But don’t despair, most mobile phones and digital cameras chargers work with both 110V and 240V systems, though you may still need an adaptor plug or have to use the shaver socket.

Here is a list of plug sockets and voltage for your next trip – http://www.kropla.com/electric2.htm

TRAVEL TUESDAY – Wine

Have you purchased a great bottle of wine when travelling that you want to bring home, but have left it in the hotel for fear of it breaking in your luggage? Hoorah, you will never have to do that with a “wine skin”! You just insert the wine in the bottle-shaped bubble wrap bag and seal it up air-tight. The bubbles prevent it from breaking in-flight, but if you hit turbulence, the seal prevents any liquid from leaking out and ruining your clothes.
http://www.wineskin.net

Or alternately don’t buy any wine and just drink on the plane.

Singapore Airlines remains the world’s second biggest buyer of Dom Perignon Champagne and spends $16 million a year on wine and $500 million on inflight meals. The airline’s first class passengers go through 20,000 bottles of wine and champagne each month (even though no plane has more than 12 first-class seats!) That’s a lot of wine per passenger. Although if you are on the longest non-stop flight in world – Singapore to Newark, N.J. there is a lot of time to drink during the 18.5 hours and 10,317 miles.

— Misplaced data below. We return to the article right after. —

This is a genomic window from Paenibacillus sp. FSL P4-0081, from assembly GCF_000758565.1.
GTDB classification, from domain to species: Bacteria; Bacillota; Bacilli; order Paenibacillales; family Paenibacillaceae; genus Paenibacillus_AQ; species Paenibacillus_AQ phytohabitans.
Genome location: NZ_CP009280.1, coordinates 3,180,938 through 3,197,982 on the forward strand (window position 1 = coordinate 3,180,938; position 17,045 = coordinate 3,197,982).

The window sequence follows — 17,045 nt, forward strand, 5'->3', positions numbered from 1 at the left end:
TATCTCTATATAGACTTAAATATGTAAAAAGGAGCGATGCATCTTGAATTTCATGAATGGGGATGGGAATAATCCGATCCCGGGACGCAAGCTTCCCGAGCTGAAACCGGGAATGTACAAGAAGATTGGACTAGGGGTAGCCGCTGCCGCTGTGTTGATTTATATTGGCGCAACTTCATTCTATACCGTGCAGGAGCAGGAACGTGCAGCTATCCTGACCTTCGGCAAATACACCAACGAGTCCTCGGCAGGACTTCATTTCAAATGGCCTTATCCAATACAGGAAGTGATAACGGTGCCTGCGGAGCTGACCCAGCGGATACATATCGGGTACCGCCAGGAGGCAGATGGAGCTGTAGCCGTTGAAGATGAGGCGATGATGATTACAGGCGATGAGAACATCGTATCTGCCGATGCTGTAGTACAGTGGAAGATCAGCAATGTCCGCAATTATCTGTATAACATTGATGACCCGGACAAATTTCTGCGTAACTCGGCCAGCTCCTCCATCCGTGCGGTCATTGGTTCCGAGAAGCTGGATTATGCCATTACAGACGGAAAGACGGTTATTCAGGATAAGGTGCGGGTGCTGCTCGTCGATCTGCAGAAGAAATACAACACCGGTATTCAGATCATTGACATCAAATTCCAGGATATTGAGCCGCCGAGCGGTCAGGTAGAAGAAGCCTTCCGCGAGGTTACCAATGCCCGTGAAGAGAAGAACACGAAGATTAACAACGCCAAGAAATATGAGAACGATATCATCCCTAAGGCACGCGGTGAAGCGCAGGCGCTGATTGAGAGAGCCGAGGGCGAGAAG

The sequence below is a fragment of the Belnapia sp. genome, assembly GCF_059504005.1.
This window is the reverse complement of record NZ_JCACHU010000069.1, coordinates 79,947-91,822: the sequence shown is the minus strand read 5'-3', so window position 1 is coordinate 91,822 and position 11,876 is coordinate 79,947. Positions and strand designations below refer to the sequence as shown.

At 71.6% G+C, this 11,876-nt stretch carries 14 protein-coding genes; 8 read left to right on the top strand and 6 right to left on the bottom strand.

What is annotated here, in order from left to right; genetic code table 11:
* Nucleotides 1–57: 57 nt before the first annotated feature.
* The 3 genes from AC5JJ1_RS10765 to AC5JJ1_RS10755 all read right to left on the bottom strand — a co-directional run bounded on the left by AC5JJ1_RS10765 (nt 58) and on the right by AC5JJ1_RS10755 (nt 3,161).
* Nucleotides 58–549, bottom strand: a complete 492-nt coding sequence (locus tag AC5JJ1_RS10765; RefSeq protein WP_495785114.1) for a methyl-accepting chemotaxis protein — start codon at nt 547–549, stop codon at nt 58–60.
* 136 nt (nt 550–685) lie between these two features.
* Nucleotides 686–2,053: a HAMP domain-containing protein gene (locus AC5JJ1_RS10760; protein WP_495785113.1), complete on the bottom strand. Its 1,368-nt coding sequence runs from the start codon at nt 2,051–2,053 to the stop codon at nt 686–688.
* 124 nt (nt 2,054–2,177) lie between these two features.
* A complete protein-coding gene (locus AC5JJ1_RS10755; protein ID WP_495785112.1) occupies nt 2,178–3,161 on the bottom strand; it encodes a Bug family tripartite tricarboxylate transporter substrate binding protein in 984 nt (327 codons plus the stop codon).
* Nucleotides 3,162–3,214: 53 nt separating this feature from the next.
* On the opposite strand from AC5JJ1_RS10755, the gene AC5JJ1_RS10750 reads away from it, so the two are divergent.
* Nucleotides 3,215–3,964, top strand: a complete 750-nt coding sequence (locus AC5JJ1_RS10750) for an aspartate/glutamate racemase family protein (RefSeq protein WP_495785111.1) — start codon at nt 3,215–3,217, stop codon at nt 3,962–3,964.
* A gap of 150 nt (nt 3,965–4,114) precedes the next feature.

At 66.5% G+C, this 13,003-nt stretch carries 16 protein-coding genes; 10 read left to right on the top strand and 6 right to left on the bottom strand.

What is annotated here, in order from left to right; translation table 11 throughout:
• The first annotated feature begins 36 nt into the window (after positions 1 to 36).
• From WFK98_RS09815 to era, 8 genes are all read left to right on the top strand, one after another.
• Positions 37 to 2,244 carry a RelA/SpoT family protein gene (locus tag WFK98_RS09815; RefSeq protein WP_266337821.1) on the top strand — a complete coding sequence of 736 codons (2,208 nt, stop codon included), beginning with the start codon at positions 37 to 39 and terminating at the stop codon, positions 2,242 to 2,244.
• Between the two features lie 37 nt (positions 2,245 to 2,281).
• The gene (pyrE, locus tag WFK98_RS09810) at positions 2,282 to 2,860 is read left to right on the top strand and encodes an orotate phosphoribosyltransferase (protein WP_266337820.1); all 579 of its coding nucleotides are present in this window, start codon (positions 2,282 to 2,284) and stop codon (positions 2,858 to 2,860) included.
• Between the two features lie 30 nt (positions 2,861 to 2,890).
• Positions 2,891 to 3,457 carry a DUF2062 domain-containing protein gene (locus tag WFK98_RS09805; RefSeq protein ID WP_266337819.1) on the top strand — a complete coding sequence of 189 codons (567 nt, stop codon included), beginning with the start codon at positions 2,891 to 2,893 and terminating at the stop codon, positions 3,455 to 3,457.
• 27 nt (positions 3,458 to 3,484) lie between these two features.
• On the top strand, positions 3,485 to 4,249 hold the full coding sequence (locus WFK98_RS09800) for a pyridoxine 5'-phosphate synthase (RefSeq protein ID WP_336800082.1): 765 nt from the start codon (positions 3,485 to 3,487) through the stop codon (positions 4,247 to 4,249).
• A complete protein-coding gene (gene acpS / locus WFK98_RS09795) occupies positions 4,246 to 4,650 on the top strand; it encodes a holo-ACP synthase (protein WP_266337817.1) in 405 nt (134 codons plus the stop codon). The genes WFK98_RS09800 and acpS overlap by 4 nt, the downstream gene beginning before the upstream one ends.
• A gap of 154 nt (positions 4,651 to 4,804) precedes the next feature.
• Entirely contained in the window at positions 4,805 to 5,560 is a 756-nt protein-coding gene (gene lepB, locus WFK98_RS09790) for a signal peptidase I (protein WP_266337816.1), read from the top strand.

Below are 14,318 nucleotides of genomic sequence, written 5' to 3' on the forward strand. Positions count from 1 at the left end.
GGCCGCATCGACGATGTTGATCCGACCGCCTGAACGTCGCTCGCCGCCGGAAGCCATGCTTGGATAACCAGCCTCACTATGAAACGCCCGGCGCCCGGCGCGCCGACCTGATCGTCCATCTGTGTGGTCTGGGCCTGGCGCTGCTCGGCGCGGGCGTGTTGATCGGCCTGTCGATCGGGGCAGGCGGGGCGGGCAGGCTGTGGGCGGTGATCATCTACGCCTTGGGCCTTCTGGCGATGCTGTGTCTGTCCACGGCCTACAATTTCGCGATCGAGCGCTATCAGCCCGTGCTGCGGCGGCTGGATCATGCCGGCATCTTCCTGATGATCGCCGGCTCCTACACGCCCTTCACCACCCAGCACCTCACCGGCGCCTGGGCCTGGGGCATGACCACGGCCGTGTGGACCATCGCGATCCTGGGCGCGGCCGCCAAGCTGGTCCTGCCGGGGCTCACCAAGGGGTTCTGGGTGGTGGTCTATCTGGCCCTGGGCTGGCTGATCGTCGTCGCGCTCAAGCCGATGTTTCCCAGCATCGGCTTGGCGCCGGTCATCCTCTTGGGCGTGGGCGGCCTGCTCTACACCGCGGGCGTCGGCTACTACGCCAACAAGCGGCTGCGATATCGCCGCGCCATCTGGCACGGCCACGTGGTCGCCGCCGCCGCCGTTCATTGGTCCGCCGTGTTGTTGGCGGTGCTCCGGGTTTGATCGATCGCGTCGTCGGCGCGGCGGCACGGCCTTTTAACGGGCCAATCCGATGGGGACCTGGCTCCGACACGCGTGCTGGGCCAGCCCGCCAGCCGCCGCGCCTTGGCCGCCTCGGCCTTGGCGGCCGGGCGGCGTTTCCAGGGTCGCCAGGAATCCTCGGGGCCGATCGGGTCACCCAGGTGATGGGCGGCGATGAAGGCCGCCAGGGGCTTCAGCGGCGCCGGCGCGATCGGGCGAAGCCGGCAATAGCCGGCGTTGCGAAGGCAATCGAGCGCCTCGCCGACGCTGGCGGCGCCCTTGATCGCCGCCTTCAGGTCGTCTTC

TRAVEL TUESDAY – Taxis


Landing from a long flight and wondering how best to get to your hotel? Well 54% of travellers choose a taxi over getting the train (16%), catching a bus (16%) or walking (2%)

If you are flying into London then you are lucky, the famous black taxis are number one for safety, friendliness, cleanliness, quality of driving and knowledge of the area . But it comes at a price, as they are the most expensive globally.

Best value for money – Bangkok’s infamous Tuk Tuk. But it was also voted worst in the world for ‘Quality of Driving’, poorest cleanliness and safety, so you may want to rethink catching one if you are on your way to an important meeting.

Who are the best tippers? Hong Kong residents are the most generous, choosing to tip at least 20% of the fare or more. Argentinians are the worst tippers, most never tipping their taxi drivers.

World’s best taxis
1.London
2.New York
3.Hong Kong
4.Tokyo
5.Singapore
6.Bangkok
7.Berlin
8.Helsinki
9.Dublin
10.Madrid

Source: Annual taxi report compiled by Hotels.com (5,000 travellers from 23 countries) , a leading hotel booking website, travellers rank Singapore as the fifth best city in the world for taxis.